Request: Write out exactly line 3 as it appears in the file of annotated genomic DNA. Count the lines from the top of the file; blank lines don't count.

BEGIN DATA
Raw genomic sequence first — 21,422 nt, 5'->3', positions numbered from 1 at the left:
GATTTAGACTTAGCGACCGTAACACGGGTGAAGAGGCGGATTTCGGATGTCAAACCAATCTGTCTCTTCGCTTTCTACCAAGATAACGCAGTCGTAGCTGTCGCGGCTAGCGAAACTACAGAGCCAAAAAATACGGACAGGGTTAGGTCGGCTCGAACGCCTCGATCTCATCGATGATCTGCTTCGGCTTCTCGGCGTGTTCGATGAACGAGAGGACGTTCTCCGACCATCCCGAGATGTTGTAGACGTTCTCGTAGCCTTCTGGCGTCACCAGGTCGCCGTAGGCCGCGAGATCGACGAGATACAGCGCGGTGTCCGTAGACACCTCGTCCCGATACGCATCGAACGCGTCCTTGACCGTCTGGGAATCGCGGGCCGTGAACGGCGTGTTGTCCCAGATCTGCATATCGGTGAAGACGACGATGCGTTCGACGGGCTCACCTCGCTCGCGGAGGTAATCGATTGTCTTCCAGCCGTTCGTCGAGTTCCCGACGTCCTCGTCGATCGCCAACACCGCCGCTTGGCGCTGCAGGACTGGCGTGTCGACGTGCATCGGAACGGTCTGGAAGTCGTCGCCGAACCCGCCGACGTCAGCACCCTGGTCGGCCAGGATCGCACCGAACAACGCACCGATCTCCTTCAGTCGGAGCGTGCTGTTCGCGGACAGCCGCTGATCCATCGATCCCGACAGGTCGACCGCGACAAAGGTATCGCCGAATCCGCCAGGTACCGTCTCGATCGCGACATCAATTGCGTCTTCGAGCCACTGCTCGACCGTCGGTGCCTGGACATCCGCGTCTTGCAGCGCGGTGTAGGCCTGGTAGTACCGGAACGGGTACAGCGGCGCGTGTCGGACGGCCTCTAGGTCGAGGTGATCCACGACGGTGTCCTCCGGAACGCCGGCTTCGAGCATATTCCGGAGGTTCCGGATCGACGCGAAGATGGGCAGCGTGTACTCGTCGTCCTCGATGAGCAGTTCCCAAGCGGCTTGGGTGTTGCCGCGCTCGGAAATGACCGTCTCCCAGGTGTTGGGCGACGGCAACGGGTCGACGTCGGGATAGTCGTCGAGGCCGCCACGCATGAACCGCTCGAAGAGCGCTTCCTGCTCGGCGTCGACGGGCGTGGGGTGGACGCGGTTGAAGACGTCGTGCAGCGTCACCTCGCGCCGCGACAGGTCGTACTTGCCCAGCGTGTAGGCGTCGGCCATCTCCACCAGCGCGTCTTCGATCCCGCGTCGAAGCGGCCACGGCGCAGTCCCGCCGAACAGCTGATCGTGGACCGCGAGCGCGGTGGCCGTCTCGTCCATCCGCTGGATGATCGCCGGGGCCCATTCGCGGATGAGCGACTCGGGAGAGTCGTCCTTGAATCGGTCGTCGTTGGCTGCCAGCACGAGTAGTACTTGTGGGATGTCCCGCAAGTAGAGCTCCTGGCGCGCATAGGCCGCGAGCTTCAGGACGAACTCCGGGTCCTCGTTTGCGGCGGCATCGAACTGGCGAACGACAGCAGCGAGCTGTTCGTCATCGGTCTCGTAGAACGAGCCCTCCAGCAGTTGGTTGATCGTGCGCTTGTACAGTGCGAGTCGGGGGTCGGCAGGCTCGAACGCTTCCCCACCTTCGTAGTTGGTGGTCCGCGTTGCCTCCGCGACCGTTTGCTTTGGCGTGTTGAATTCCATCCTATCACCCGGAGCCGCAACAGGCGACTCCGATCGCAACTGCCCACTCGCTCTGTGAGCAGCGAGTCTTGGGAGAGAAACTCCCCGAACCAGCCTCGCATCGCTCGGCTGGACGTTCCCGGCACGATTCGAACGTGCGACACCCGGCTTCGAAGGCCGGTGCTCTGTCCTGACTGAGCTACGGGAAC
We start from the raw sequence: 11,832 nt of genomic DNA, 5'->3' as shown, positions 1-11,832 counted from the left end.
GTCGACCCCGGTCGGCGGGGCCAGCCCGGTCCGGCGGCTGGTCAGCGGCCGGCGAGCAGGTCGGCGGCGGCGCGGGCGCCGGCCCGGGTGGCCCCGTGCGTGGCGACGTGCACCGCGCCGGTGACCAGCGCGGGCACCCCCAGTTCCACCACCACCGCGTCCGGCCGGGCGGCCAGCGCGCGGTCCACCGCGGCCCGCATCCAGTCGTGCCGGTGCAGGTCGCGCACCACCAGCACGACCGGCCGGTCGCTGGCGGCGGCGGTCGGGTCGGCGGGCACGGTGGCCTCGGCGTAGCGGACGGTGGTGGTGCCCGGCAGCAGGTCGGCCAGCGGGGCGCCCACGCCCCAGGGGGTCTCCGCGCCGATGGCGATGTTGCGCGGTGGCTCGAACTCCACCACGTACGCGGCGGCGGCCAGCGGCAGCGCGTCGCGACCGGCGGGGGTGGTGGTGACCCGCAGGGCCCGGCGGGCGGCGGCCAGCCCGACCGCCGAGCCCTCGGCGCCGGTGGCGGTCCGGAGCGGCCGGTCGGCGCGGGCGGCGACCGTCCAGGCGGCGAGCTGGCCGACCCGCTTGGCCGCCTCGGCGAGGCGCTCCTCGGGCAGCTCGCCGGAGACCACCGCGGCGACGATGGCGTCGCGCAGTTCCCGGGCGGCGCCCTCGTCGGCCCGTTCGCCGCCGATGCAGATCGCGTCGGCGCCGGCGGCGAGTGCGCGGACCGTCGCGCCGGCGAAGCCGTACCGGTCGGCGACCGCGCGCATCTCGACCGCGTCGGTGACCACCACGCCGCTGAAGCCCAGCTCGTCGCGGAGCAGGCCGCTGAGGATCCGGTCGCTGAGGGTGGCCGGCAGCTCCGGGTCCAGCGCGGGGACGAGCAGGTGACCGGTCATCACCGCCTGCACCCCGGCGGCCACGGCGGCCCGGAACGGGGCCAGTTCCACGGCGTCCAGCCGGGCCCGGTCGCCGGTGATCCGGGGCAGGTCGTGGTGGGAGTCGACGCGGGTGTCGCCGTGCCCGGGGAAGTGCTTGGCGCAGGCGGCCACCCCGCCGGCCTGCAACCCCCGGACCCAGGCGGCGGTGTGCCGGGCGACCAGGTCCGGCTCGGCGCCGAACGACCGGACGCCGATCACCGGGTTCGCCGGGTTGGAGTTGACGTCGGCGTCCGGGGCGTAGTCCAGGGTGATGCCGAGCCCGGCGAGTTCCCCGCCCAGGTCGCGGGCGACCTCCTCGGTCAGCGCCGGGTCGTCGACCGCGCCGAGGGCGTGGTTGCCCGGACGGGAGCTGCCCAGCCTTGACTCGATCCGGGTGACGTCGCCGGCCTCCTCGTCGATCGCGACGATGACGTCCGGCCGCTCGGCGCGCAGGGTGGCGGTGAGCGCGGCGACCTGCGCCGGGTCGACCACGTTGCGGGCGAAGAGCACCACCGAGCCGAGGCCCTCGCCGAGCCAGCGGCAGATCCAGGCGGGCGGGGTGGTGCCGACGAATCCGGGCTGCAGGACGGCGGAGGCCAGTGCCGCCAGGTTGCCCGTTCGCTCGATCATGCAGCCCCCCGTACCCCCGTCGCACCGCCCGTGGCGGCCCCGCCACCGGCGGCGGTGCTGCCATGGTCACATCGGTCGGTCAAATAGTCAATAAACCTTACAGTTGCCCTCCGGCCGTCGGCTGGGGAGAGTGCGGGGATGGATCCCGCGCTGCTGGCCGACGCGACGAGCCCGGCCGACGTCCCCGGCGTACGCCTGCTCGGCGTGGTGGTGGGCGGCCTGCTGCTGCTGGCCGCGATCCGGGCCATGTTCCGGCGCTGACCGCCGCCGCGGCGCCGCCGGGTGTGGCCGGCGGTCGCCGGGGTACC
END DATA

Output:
We start from the raw sequence: 11,832 nt of genomic DNA, 5'->3' as shown, positions 1-11,832 counted from the left end.